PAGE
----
American Academy of Pediatrics Offers Stern Pesticide Warning
In a stirring report linking pesticide exposure to children’s illnesses, a major American agency issued a call today to limit exposures during the most susceptible period of life.
“Epidemiologic evidence demonstrates associations between early life exposure to pesticides and pediatric cancers, decreased cognitive function, and behavioral problems,” stated the American Academy of Pediatrics in a 120-page document authored by the AAP’s Council on Environmental Health, led by James Roberts, MD, MPH, and Catherine J. Karr, MD, PhD. “Recognizing and reducing problematic exposures will require attention to current inadequacies in medical training, public health tracking, and regulatory action on pesticides.”
The findings mirrored the work of other medical bodies in Canada and elsewhere that have long found associations between pesticides — insect and weed killer and fungicides — and negative impacts on children. Many American agencies, however, have been reluctant to make the same connections until today, which has led to an outpouring of health care professionals nationwide calling on parents, doctors and the government to make significant changes.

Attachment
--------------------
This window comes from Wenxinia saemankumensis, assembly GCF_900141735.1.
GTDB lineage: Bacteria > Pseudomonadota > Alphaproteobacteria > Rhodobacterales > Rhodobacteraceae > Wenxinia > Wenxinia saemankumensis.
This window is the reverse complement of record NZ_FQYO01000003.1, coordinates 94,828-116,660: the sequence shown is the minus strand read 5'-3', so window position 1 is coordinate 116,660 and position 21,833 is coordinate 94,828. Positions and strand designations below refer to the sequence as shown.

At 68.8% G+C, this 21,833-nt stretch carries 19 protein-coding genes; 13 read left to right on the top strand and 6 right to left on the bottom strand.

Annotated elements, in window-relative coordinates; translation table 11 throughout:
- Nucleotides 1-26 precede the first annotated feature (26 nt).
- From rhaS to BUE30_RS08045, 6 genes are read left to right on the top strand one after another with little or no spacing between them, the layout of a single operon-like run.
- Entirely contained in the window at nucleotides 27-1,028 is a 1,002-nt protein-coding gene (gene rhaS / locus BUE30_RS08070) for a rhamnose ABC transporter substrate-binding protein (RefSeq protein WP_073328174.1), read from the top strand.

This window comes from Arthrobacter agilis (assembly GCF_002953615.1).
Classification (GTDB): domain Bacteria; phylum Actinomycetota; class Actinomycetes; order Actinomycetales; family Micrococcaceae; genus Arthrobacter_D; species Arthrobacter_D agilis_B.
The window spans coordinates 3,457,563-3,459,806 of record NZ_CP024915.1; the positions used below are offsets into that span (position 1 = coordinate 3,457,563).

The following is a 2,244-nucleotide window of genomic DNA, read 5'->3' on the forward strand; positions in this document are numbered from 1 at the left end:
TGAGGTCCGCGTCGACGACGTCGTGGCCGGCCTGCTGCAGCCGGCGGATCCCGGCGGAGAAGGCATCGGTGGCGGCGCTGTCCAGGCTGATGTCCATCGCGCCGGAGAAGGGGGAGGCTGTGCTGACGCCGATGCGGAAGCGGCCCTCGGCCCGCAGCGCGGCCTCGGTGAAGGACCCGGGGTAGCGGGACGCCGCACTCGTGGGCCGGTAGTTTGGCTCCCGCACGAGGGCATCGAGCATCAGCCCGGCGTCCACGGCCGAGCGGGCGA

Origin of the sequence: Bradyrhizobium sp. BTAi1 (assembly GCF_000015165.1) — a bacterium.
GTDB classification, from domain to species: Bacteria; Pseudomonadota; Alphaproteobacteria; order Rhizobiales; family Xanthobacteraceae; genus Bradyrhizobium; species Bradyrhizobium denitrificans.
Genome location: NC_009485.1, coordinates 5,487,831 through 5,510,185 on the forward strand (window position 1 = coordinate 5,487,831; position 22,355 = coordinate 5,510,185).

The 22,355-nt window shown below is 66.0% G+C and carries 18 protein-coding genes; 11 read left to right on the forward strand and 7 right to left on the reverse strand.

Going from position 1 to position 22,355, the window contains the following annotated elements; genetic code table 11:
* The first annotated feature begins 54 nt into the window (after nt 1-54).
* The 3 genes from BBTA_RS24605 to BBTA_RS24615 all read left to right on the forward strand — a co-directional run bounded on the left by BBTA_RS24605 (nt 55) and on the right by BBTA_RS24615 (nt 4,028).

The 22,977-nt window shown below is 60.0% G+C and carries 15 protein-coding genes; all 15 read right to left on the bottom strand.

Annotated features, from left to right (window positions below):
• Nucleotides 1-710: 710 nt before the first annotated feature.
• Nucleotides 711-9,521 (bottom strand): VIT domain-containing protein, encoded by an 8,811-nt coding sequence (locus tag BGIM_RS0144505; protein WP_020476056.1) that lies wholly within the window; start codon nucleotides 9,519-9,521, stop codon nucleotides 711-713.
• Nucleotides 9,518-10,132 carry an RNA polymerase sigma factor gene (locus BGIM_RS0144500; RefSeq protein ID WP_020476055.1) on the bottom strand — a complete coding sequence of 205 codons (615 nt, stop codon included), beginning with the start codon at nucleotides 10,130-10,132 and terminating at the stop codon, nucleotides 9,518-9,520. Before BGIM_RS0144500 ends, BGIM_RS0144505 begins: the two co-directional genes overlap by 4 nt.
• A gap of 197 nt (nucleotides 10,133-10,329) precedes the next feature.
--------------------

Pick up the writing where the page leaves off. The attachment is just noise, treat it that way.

“Parents can reduce pesticide exposure by aiming to control pests in homes and gardens in the least toxic ways,” said dietician Denise Reynolds. “Families should avoid using lawn products that combine pesticides and fertilizers because use of these products tends to result in over-application of pesticides.”
The American Academy of Pediatrics called for increased research in addition to immediate action.
“Toxicologic vulnerabilities and exposure factors across the life span are needed to inform regulatory needs and appropriate interventions,” said today’s report.
Table 2 of the report, available here, describes many of the symptoms associated with exposure to various classes of pesticides. For the weed-killers most commonly found in American bags of weed ‘n feed, the issues include skin irritation, vomiting, diarrhea, headaches and general confusion — all common maladies that are often misdiagnosed by parents and health care professionals. Children are often exposed by their parents or their neighbors at their own homes, or at schools and playgrounds where pesticides are still allowed.
The vast majority of Canada has banned pesticides around schools and public parks; several U.S. communities have followed suit, but only on public property.
Today’s report should serve to fuel that movement. — Paul Tukey